15 Eco-Friendly Ways to Cool Your House this Summer
With summer heat here, you’re probably thinking of getting some relief. There are many ways to cool your home other than using an air conditioner. Air conditioners are energy-intensive, making them the least eco-friendly and wallet-friendly ways to cool your home. Below, we will outline 15 eco-friendly ways to cool your home this summer.
- Native vines - Planting native vines on the south side of your home will keep direct sunlight from being absorbed in your home. The south side receives the most sunlight so the vines will flourish and your house will stay cool.
- Plants inside the home - Having plants in your home is a great way to decorate your house and add some color. Vertical gardens, living walls, and potted plants reduce the air temperature in your house through transpiration while also improving the air quality.
- Compost - Composting the garden in the Spring and Autumn adds moisture to the soil. Keeping your garden (especially around your house) packed with moisture will help keep your home cool in the heat.
- External blinds - External blinds aren’t just for show. Many homes have them or they can be easily installed. They prevent sunlight from getting through your windows to keep your house cooler.
- Roof vents - Attics often contribute to the excessive heat of a home if they are not properly ventilated. Heat rises and gets trapped in the attic, by adding roof vents you allow that trapped air to naturally flow out of the house.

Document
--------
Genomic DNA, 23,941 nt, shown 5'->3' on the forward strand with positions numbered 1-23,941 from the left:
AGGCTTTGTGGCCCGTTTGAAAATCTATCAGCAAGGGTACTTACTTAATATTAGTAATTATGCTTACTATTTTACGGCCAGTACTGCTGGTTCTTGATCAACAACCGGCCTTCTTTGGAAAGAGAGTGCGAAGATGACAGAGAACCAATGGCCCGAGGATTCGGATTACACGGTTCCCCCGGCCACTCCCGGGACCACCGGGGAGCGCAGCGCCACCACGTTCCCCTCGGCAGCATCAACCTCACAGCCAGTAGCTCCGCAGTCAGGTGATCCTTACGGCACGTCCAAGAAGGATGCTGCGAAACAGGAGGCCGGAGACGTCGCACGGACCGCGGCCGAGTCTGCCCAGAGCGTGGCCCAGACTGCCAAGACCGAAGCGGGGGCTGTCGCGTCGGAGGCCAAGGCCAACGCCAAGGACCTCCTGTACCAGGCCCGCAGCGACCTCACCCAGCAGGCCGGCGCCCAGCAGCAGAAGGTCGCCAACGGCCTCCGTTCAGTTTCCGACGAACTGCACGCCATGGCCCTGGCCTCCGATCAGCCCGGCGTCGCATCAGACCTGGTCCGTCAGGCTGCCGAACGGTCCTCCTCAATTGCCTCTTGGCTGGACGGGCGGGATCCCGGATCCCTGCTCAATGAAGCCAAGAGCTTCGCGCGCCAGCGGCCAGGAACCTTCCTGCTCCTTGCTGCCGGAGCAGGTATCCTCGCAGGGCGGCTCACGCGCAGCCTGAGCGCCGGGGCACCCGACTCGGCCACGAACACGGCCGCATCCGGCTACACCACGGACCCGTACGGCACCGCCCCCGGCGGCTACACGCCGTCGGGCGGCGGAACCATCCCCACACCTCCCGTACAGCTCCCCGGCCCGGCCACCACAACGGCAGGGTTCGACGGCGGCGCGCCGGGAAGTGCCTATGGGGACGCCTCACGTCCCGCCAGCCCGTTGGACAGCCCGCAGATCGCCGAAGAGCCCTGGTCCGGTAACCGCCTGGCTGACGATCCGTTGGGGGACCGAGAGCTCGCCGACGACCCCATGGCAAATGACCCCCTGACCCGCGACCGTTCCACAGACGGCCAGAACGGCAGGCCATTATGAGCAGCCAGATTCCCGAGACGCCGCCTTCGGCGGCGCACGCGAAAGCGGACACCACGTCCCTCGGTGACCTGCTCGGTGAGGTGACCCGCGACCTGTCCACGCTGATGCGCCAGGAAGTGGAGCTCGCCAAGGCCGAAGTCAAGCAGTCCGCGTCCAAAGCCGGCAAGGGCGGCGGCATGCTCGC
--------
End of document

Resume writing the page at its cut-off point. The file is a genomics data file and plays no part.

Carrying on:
- Fans - Use your ceiling fan and turn it counter clock-wise to better circulate the air in the room. If you don’t have a ceiling fan, an oscillating fan will also work. You can also use window fans to cycle fresh air into your home and hot air out. However, if it’s hotter outside, then keep the window fan off.
- Whole house fan - Whole house fans are an effective, eco-friendly method to cool your home. They pull fresh air into the home and push the trapped, hot, polluted indoor air out. Utility companies in certain states give out rebates to incentivize whole house fans instead of AC units.
- Humidify - This may be a counterintuitive option because hot humidity is much more uncomfortable than dry heat. However, using a cool humidifier or cold water diffuser can improve the temperature in your home with cool moisture rather than hot, sticky moisture.
- Essential oils - While you’re humidifying your home, try adding a little bit of eucalyptus and/or peppermint essential oils to your cold water diffuser or humidifier. Not only will your home smell great, but they open your pores and make you feel cooler.
- Solar screens - They keep the sunlight, and therefore the heat out. They can easily be installed to any window or glass door.
- Shut your blinds - Shut your shades, blinds, and curtains on hot sunny days to keep the sun out.
- Cook outside - If you have a grill or other outdoor cooking appliance, consider cooking outside during those hot days. Using the stove or oven creates heat inside the home.
- Turn off appliances - On that note, if you have any major appliances on, turn them off. This includes kitchen appliances like your oven, dryer, and washing machine.
- Turn off the lights - Along with appliances, lights also generate heat. Keep all of your lights turned off, or just the ones you’re using.
- White roofing - Painting your roof white is a fantastic way to keep your home cool during the summer. White paint reflects heat away from your home, keeping it cool.
Order your whole house fan today to help keep your house cool this summer -- and lower your AC bill too!